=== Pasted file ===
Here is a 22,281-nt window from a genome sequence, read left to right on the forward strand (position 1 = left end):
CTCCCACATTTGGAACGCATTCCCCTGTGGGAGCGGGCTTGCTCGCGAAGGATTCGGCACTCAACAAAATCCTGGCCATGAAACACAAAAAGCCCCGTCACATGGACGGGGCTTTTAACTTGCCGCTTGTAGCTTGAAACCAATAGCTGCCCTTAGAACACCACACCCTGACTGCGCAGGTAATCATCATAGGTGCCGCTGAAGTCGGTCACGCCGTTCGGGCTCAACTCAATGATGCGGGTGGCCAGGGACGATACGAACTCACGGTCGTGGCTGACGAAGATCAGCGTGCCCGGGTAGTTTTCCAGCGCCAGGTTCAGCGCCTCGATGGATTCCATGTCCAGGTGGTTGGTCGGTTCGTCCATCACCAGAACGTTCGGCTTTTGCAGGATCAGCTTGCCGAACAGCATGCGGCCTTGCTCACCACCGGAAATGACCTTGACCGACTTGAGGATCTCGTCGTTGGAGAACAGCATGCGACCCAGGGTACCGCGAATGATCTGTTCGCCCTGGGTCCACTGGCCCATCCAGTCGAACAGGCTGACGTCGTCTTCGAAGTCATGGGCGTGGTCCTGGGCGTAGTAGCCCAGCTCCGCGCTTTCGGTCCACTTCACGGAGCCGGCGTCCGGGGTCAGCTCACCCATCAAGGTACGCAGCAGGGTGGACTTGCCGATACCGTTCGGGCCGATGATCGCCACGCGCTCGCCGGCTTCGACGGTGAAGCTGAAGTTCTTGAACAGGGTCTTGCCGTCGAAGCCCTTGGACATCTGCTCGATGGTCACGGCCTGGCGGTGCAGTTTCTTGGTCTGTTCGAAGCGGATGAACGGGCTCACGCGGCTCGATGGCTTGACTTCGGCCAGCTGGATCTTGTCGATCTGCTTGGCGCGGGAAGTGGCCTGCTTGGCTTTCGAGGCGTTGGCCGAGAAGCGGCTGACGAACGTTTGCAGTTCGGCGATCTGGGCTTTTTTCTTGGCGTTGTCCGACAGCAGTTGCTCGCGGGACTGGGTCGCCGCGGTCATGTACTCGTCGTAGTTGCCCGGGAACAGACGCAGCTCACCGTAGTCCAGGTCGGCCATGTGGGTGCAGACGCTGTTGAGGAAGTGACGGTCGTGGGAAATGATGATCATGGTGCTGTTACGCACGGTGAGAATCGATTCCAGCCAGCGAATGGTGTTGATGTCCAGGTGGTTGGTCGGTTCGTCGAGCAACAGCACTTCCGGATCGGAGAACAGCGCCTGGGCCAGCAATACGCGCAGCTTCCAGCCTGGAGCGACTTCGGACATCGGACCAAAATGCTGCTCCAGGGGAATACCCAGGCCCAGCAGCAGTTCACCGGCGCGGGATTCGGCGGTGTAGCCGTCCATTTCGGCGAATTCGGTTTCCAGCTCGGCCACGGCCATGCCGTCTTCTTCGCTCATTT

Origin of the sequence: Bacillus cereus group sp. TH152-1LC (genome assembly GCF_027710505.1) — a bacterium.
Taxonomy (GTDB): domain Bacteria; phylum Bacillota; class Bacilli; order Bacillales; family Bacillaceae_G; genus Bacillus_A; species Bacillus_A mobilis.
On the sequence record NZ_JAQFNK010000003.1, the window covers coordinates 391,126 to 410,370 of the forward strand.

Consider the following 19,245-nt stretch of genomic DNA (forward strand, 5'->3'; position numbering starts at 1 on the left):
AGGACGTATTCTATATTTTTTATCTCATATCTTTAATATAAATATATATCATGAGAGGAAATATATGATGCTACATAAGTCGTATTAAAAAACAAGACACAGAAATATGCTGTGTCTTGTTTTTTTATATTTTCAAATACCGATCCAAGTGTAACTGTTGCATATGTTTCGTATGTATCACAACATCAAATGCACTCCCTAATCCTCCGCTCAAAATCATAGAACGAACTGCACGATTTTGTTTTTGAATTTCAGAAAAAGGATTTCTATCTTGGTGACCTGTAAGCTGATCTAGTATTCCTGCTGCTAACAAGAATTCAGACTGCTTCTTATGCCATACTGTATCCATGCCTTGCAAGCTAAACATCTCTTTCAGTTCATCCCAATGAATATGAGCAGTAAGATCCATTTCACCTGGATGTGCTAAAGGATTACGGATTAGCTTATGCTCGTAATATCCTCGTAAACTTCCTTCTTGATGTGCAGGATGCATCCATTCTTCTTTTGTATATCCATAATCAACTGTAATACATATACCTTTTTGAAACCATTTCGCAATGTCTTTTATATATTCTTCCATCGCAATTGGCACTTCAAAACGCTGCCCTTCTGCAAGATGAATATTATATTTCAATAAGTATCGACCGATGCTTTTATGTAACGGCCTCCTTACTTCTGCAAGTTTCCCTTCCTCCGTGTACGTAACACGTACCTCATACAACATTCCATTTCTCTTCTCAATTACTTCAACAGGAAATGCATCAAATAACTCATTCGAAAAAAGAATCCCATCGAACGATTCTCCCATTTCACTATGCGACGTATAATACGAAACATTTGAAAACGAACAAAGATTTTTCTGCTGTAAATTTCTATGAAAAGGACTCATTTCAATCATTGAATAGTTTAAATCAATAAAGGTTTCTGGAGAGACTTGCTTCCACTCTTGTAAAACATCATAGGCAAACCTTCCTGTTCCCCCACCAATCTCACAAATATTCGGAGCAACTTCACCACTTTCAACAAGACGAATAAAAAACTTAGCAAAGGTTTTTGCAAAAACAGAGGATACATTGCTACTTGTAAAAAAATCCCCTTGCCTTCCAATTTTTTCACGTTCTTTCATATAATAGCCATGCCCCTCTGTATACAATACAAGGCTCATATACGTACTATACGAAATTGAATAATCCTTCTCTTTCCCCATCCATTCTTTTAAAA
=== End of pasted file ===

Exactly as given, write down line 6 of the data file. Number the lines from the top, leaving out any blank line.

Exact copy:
Consider the following 19,245-nt stretch of genomic DNA (forward strand, 5'->3'; position numbering starts at 1 on the left):